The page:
FDA Repeats Agreement With CMS’ New Restrictive ESA Policy
During a conference call announcing new warnings and revised indications for erythropoiesis-stimulating agents (ESAs), the FDA repeated a statement that the Centers for Medicare & Medicaid Services’ (CMS) new restrictive reimbursement policy for the antianemia agents is consistent with approved physician labeling.
The CMS issued its final national coverage determination (NCD) for ESAs earlier this year after the FDA approved new warnings for use of the products in patients with cancer and chronic kidney failure. Although not as restrictive as the proposed NCD, the final determination includes limiting initiation of ESA therapy to when a patient’s hemoglobin levels are less than 10 g/dL.
“We say that they are consistent because in both cases the goal is to use the lowest dose to avoid the need for blood transfusion,” John Jenkins, director of the FDA’s Office of New Drugs, said in the Nov. 8 conference call. “The CMS coverage decision is based on the knowledge that blood transfusions rarely are provided to patients [who] have hemoglobin [levels] of 10 or greater.”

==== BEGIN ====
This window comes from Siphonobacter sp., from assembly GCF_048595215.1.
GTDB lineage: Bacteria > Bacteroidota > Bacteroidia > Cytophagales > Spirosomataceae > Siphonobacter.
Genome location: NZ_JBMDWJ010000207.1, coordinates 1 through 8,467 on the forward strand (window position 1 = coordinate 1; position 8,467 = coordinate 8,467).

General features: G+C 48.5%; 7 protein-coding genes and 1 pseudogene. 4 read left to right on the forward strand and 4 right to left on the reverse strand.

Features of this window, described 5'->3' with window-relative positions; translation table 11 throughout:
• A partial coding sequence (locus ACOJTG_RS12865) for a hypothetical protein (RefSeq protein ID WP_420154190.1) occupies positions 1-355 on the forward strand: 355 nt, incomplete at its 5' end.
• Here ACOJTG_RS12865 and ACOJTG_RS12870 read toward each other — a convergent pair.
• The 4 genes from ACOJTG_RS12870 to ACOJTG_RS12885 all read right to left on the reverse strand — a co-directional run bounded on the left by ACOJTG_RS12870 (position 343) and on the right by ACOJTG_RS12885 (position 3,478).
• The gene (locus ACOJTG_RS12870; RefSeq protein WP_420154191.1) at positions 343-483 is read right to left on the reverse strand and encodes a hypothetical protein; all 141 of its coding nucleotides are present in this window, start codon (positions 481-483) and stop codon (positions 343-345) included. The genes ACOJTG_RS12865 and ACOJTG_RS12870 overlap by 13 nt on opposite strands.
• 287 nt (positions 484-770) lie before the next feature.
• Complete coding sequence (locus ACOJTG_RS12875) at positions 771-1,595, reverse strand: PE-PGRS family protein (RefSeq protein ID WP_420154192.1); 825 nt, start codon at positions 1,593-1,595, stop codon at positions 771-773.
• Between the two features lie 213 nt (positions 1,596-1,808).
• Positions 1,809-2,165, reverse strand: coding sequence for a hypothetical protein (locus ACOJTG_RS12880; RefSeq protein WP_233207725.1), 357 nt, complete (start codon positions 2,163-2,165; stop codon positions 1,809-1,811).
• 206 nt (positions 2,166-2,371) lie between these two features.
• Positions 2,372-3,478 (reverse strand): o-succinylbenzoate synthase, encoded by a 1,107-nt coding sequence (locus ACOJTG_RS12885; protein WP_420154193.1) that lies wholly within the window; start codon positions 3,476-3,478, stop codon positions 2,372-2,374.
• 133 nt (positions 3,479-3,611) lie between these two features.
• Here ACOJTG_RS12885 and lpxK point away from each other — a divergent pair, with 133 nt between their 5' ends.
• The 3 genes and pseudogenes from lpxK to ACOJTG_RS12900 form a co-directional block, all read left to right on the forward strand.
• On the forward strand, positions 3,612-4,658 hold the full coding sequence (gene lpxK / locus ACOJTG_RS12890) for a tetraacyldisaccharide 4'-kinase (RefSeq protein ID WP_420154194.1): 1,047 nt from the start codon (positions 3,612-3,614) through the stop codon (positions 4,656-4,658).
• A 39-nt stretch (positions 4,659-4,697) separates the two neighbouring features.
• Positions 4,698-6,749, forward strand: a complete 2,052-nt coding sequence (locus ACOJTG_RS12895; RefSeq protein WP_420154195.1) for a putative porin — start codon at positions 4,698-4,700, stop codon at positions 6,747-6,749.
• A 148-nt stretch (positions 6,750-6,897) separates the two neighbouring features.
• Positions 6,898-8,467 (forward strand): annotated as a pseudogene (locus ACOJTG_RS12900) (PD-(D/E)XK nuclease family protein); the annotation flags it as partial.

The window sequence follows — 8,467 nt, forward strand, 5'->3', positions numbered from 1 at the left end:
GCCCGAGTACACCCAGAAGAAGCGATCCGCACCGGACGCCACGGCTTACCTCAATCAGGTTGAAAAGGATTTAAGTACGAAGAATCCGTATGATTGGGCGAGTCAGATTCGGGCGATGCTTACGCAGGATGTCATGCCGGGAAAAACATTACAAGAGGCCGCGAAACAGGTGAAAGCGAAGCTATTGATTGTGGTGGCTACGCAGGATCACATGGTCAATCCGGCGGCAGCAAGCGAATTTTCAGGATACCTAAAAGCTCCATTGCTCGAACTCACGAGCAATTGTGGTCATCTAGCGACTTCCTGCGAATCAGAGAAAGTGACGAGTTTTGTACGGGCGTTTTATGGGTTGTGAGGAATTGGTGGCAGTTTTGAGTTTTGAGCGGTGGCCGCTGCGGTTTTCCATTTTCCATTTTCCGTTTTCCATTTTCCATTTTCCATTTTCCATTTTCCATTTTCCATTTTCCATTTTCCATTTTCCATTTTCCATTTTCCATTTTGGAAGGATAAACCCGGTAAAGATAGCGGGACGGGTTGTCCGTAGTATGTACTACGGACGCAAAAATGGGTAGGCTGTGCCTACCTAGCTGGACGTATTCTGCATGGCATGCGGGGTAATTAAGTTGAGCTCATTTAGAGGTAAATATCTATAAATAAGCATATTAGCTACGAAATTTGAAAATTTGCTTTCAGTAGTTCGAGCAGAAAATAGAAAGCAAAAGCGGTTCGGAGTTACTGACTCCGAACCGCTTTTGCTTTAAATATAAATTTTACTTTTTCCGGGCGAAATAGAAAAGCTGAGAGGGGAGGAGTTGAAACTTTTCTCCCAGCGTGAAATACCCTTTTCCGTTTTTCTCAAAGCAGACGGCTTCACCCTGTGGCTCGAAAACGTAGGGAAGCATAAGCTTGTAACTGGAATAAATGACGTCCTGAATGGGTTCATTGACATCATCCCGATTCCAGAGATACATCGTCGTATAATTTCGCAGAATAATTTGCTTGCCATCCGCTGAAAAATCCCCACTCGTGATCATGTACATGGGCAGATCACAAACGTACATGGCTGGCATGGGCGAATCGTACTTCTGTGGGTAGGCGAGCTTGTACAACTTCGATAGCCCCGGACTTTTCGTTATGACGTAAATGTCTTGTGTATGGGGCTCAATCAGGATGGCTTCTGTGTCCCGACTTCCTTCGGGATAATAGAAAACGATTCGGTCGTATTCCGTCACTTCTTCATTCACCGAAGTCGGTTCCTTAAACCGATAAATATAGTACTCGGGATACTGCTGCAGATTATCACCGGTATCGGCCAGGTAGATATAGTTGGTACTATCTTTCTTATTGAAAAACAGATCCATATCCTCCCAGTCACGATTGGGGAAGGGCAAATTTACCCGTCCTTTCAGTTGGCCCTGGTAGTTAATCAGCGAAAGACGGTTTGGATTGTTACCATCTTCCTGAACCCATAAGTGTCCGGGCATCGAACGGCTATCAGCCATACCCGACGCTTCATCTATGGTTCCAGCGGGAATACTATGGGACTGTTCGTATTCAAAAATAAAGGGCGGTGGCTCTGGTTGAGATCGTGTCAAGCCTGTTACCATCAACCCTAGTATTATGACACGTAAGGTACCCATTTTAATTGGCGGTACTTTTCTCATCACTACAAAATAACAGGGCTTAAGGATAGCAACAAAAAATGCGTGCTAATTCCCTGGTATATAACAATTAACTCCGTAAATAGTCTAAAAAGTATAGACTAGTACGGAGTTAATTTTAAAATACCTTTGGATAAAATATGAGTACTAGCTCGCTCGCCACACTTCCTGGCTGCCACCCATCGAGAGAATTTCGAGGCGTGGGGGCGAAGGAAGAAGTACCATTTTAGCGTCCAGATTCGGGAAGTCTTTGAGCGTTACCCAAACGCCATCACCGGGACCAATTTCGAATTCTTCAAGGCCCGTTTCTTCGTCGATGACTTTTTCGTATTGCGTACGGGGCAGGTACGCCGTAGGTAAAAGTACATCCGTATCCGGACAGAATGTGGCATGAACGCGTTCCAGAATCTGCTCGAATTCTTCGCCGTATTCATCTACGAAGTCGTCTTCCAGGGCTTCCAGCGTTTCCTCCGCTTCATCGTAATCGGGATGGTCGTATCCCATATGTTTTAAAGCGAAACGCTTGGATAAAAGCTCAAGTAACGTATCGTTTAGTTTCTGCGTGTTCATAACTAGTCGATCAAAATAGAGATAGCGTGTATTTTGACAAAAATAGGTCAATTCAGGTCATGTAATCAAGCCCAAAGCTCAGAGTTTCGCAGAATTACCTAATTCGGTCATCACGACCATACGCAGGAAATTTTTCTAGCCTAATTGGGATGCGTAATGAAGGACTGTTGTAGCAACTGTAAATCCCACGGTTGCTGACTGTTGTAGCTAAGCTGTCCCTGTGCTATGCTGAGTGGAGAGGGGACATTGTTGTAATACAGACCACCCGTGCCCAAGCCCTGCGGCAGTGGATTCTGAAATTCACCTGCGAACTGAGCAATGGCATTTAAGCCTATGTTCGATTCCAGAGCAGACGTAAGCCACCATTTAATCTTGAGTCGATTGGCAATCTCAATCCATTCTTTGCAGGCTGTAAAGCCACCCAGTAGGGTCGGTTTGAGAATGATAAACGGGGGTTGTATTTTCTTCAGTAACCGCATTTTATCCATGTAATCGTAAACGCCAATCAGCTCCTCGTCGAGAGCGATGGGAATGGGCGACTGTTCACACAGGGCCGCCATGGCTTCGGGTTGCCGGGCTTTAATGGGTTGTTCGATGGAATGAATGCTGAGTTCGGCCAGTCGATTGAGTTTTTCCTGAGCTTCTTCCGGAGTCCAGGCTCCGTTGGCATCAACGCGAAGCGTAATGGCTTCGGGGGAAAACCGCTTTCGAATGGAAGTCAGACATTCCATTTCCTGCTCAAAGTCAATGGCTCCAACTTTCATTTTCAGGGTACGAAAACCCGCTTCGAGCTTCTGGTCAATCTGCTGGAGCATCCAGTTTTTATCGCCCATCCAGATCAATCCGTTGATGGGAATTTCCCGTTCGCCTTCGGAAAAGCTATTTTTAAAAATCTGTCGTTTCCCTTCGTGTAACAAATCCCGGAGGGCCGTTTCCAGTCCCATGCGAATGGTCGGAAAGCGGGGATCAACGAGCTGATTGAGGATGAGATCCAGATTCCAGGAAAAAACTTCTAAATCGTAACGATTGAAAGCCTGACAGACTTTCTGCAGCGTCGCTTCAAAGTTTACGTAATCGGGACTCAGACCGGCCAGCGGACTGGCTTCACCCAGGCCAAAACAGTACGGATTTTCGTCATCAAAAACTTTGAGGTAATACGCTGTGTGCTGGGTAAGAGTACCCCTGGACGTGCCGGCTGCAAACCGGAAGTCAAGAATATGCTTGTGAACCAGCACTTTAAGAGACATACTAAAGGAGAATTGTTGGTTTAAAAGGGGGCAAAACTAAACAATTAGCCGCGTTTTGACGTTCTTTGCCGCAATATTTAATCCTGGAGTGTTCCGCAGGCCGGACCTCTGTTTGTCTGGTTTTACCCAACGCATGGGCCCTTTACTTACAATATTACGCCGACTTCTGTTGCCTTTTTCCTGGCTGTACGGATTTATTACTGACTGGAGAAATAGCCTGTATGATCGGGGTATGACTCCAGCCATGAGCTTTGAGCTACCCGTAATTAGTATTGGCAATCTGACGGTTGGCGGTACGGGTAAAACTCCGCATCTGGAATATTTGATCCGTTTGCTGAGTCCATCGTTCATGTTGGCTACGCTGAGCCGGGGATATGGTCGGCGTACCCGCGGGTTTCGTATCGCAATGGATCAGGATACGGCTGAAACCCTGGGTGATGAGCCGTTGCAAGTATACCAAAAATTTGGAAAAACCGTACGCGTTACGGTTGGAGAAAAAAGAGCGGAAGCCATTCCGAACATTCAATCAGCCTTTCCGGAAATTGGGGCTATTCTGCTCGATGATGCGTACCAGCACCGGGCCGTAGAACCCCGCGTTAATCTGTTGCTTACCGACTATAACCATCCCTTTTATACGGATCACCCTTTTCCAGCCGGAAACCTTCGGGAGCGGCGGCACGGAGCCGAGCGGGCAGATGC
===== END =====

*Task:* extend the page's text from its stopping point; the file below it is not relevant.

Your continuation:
Amgen, manufacturer of ESAs Aranesp (darbepoetin alfa) and Epogen (epoetin alfa), said it plans to request that the CMS revise its coverage determination to allow physicians to be reimbursed for administering the biologics to patients when their hemoglobin levels are between 10–12 g/dL.
Sales of Aranesp declined 23 percent to $818 million during the third quarter of 2007 due to drug safety concerns and the NCD. Epogen sales declined 5 percent to $602 million during the third quarter because of decreased utilization driven by a pending ESA monitoring policy at the CMS for patients with end-stage renal disease and revised clinical guidelines.